Doctors Without Borders (MSF) has denounced the conditions at closed hosting centers for asylum seekers on the Greek islands, in particular Samos. They believe there is not enough medical staff, and that the "prison-like" camps can "exacerbate psychological trauma" suffered by refugees and migrants.
At the Closed Control Access Center (CCAC) in Zervou on the Greek island of Samos, asylum seekers face severe hurdles to receiving adequate medical and psychological care, and lack access to legal advice, medical aid organization Doctors Without Borders said in a statement published on November 30.
"The authorities should guarantee dignified and secure shelter conditions. People need a safe, humane environment that provides a form of solidarity for migrants to present their asylum requests without being at risk of suffering additional trauma, as foreseen by international, European and national law," said Nicholas Papachrysostomou, head of mission for Doctors Without Borders (MSF) in Greece.
MSF Greece, "the centers are similar to prisons"
"The Zerzou center, similarly to the other CCAC centers of Leros and Kos and two additional ones that will open on Lesbos and Chios in 2023, are the result of an aggressive policy of containment financed by the EU. These are places where people who are seeking safety are placed while they wait for their request to be examined. The persons who arrive to Greece, most of them fleeing conflicts and persecutions in their country of origin -- many have suffered terrible violence during the journey, are welcomed on Greek isles with barbed wire, x-rays and biometric identification", denounced MSF in the press release they published last week.
"The people in the Zervou center recount of how they survived trafficking, sexual aggression, forced labor and mistreatment", said Papachrysostomou. "Some of them have seen their family members die during forced repatriations or due to shipwrecks. The centers, similar to prisons, are unable to provide them with basic care for their needs and therefore cause them physical and mental damage which could be avoided."
MSF pointed out that only CCAC residents who are possession of an identity card for asylum requests can enter and exit the Zervou center, but obtaining it can take up to 25 days or even longer. The NGO believes that all newly arrived migrants are therefore, effectively, being detained, without freedom of movement. In their statement, MSF acknowledged that the center's management allows persons without the card to exit for medical or legal appointments -- but the organization argued that this situation could change any moment.
The lack of adequate health assistance
Sonia Balleron, coordinator for the MFS project on the isle of Samos, said: "The first obvious deficiency at these centers is the lack of access provided to health care staff. We must take into consideration the fact that these people take on similar long journeys without receiving medical attention for a long time."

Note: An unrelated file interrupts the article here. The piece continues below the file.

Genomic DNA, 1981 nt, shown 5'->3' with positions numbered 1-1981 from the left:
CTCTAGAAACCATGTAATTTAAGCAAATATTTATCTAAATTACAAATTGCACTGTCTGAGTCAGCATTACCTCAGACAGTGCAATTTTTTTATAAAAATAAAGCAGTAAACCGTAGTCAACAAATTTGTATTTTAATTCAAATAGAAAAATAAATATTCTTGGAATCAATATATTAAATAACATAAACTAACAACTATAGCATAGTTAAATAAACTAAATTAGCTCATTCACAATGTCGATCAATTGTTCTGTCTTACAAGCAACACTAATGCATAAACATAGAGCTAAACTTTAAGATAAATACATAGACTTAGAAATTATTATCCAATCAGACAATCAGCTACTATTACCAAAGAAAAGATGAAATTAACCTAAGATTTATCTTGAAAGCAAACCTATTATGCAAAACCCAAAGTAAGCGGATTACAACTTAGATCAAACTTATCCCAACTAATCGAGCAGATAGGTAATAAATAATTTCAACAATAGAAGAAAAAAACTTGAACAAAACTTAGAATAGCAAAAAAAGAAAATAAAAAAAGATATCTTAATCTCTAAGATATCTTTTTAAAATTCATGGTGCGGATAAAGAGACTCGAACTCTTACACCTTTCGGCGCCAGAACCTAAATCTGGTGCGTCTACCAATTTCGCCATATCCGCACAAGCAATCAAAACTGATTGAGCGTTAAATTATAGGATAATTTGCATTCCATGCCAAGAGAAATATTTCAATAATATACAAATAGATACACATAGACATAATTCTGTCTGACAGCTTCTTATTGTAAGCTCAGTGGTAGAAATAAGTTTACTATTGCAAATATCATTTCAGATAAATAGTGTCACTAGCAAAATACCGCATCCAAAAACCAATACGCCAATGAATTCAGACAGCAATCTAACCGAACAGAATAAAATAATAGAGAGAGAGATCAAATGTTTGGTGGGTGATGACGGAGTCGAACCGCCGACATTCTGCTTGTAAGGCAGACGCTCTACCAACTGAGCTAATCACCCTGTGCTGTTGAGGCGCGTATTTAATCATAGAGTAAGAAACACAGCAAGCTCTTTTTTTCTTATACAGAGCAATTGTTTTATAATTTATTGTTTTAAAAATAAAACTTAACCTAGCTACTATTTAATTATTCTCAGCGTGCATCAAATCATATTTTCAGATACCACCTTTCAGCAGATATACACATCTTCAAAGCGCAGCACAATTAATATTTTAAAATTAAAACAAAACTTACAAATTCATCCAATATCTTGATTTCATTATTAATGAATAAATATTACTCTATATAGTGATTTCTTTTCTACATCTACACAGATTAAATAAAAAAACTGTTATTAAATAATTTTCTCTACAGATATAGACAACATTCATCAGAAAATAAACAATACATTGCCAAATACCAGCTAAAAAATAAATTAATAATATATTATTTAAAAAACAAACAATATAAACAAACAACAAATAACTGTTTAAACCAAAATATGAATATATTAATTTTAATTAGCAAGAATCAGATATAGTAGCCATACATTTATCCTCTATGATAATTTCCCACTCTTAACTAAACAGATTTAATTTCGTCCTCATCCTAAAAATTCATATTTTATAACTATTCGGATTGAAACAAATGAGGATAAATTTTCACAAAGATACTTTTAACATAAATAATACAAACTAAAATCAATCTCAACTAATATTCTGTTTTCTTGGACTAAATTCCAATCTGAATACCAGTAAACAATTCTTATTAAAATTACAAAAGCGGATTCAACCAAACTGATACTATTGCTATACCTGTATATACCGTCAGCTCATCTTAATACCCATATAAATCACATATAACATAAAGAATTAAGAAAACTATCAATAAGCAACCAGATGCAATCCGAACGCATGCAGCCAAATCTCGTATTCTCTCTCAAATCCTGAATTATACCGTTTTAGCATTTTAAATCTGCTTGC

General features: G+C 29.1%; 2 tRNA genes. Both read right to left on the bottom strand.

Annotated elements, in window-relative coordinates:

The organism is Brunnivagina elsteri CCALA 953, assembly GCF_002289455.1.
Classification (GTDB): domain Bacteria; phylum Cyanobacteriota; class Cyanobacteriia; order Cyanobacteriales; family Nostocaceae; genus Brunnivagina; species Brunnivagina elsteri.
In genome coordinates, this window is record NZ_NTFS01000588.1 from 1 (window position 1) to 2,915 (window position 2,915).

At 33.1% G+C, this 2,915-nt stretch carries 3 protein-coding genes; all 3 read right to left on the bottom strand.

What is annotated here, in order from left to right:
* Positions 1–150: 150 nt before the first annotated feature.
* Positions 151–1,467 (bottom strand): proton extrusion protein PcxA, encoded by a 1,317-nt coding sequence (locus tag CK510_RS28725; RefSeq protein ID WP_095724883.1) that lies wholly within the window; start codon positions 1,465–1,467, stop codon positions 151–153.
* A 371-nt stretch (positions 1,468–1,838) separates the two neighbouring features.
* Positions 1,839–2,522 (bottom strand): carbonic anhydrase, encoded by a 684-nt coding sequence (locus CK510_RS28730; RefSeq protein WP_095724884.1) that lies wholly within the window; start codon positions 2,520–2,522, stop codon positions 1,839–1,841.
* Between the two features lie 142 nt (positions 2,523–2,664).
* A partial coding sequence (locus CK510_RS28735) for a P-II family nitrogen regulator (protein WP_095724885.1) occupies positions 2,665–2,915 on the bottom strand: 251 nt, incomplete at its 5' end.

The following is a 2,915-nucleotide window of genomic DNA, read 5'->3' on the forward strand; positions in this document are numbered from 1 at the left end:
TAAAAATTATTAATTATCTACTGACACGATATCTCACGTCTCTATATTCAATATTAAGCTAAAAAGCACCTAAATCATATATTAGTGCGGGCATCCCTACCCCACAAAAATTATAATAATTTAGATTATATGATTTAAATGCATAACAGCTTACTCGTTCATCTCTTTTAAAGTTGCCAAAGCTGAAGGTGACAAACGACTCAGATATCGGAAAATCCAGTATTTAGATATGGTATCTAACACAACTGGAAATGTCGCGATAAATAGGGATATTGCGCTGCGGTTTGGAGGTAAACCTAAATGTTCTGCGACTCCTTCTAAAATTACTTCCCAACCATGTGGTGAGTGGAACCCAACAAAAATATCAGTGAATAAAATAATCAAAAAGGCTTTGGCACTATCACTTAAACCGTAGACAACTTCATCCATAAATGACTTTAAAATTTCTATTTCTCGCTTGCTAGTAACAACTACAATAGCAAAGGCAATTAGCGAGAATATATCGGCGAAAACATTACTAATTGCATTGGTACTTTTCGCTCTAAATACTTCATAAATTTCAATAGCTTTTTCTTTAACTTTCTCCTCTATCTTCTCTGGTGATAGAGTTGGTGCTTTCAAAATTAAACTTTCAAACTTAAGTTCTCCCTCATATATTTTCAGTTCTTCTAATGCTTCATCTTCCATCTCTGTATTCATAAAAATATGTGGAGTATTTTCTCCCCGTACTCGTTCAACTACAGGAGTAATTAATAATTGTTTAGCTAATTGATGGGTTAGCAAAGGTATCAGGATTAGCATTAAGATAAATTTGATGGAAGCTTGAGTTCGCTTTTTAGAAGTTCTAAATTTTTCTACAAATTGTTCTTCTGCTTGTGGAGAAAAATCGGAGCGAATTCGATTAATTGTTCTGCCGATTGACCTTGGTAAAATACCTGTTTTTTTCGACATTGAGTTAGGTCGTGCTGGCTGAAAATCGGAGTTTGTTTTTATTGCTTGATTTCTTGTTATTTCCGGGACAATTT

According to MSF, since Februrary 2022, doctors have only occasionally visited the center for a limited number of hours. Supplies and doctors are limited. To guarantee an adequate basic medical support to persons since April 2022, MSF manages a mobile clinic which goes to the Zerzou center three times per week.
Until recently, those who arrived at the CCAC in Samos were transferred to an isolated area for a preventive COVID-19 quarantine, without having access to medical care and generating the worsening of the health conditions, according to MSF.
In November, the preventive isolation at the Zervou center was revoked by authorities.
The impact on mental health
Between September 2021 and September 2022, 40% of mental health patients at MSF in Samos presented symptoms related to psychological trauma, the organization said.
Over the course of the last year, the NGO said that it registered high levels of psychological suffering among people at the center in Zervou and that request for access to mental health attention had been high in numbers and constant.
"At this time everyone is living through psychological conditions", states Elise Loyens, responsible for medical coordination at MSF in Greece. "They present the same recurring symptoms: body aches, disassociation, depression, sleep problems. People feel humiliated due to the conditions they are obliged to live in."
A patient of MSFreportedly described the Zerzou center as "mental punishment" and said that he rarely exits his room to avoid finding the barbed wire and the police.
Rapid asylum procedures without legal assistance
Often in Samos and Lesbos, persons have their first interview right after the quarantine "with too little time to recuperate from their journey, no chance of understanding the procedure for the asylum request and the need to request legal assistance or to prepare for the interview", MSF argued.
MSF also said that some of the center residents who survived torture were not identified by authorities as having suffered this abuse and were therefore not given the information on their right to receive adequate medical and psycho-social support. MSF also claimed that torture survivors were often going into asylum proceedings without legal assistance, leading to their requests being rejected.